English title: Life-cycle and political participation: Do young people participate differently due to the life stage in which they are?
Author(s): Gema M. Garcia Albacete -
Type: Report, working paper
In the last decade, young people have been seen as the major suspects behind declining turnout rates, the desertion of parties' grass roots members, a rising anti-party sentiment and the decline of associative life in Western democracies. But young people have always participated differently than adults. The general and classical assumption in political behavior is that young people participate less politically because of the life stage in which they are. The interest, resources, and networks necessary to overcome the costs of participation come with adults' roles and responsibilities. However, a direct test of this widespread assumption does not confirm the expectation. On the contrary, acquiring adult roles has an overall negative impact on political participation in many European countries. To better understand the relationship between the transition to adulthood and political participation this paper proposes and tests the argument that the transition to adulthood requires some time to bring along those participatory factors, particularly at the beginning of the twenty-first century. A longitudinal comparative study across Europe is conducted paying particular attention to the construction of empirical tools that allow the comparison of the transition to adulthood and participation in an equivalent way across time, gender and countries. Results shed new light in how the life-cycle hypothesis actually works.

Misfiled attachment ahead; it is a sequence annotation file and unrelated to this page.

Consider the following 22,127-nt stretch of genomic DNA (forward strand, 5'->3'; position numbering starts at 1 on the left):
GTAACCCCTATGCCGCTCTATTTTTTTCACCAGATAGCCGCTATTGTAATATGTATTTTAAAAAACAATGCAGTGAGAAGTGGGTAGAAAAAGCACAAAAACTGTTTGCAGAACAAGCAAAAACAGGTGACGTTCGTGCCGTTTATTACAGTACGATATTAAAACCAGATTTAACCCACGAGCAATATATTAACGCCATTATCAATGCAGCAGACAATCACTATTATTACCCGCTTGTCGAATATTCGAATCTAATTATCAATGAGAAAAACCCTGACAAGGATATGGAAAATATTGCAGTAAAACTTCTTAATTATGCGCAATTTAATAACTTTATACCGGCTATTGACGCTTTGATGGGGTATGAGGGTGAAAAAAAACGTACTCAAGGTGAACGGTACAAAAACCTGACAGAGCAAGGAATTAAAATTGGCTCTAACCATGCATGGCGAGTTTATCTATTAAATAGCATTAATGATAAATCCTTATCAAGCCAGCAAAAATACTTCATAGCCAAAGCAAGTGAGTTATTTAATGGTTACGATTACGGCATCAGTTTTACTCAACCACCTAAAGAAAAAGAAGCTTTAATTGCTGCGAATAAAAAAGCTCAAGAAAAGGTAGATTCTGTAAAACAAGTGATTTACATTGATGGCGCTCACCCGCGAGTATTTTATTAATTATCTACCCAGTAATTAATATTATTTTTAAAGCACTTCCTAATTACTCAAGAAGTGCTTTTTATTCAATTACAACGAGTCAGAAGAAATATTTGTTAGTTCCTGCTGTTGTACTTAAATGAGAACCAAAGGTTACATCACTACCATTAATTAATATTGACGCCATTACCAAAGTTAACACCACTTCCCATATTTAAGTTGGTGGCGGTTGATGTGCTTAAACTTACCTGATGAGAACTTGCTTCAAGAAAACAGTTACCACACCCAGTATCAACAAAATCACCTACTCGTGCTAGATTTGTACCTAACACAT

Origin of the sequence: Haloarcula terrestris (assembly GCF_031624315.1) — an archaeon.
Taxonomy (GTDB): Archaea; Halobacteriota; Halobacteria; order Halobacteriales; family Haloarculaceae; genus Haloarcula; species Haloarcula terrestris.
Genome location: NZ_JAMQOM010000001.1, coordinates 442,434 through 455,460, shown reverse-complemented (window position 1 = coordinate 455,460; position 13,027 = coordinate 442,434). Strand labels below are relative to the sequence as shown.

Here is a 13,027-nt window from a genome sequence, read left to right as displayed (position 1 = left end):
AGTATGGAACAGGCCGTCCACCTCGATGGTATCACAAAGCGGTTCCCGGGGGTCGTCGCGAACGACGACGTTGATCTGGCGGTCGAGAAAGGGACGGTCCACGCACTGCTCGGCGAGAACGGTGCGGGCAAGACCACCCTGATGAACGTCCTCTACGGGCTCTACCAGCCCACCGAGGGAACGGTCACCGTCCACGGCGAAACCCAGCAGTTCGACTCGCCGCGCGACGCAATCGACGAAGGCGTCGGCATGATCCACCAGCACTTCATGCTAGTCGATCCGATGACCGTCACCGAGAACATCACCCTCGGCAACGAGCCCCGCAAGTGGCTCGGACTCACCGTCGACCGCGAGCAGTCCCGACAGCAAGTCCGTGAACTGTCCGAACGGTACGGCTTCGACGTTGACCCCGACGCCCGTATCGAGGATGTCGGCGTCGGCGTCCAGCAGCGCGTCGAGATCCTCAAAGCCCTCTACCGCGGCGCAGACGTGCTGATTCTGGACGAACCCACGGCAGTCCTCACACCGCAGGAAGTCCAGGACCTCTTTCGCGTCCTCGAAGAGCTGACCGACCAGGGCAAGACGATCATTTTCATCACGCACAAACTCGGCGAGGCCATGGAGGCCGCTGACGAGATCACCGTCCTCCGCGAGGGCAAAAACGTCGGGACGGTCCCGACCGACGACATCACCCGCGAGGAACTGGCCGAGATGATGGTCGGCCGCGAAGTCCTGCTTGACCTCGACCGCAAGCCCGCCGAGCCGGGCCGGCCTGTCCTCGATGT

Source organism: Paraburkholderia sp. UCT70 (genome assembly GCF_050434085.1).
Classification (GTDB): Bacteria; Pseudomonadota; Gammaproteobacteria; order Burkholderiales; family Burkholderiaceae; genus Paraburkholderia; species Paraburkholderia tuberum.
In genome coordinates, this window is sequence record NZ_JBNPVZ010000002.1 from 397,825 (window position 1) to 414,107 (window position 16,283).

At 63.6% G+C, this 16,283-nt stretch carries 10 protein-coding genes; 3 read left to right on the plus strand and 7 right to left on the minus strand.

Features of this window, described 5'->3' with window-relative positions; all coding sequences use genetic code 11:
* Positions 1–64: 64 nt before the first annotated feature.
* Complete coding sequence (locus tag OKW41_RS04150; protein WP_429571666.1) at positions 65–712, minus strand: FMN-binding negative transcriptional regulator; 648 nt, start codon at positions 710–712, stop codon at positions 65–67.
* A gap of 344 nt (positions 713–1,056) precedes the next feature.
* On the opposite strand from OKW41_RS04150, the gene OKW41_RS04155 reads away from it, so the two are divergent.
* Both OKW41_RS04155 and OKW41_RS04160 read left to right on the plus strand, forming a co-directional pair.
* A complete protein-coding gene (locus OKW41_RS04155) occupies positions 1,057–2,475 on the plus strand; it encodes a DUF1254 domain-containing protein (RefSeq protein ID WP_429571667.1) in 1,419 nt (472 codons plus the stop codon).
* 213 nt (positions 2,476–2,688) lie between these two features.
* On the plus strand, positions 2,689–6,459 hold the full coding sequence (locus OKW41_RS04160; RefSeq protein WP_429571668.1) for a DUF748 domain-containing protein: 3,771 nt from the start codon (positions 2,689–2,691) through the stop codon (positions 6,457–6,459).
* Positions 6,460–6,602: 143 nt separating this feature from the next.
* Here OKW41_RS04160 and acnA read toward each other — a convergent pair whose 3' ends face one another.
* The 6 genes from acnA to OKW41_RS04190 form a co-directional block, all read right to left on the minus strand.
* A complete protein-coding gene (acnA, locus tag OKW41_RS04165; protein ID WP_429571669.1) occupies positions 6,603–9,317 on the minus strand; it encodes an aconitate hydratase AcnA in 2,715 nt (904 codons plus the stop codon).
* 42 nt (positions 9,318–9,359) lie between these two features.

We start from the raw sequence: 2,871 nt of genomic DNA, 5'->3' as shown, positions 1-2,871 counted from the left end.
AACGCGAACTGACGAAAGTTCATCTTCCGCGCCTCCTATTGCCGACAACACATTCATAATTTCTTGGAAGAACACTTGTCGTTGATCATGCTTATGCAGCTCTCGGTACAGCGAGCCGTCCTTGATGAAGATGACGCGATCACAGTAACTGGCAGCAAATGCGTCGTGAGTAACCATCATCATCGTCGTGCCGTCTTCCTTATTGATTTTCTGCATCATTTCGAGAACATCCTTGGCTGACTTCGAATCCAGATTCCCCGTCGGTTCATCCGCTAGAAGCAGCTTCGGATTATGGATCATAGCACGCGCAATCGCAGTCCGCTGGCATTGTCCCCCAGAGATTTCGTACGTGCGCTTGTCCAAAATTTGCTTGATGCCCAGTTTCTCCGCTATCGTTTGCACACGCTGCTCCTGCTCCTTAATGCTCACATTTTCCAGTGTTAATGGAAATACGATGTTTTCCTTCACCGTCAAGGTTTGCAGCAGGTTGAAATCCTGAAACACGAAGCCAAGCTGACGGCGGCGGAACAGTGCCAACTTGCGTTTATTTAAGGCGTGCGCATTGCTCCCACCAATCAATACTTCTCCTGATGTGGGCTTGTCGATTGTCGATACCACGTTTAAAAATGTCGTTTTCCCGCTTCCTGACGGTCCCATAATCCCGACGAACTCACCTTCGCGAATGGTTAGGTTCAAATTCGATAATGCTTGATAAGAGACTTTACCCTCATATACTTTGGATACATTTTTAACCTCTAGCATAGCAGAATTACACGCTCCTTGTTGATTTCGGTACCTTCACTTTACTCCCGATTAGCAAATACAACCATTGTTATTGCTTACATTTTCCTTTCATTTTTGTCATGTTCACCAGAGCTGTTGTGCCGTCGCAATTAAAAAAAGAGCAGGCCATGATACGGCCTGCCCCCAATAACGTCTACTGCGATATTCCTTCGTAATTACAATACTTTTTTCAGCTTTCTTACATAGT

Institution: Universidad Autonoma de Madrid
Number of pages: 36
Series: Working Papers Online Series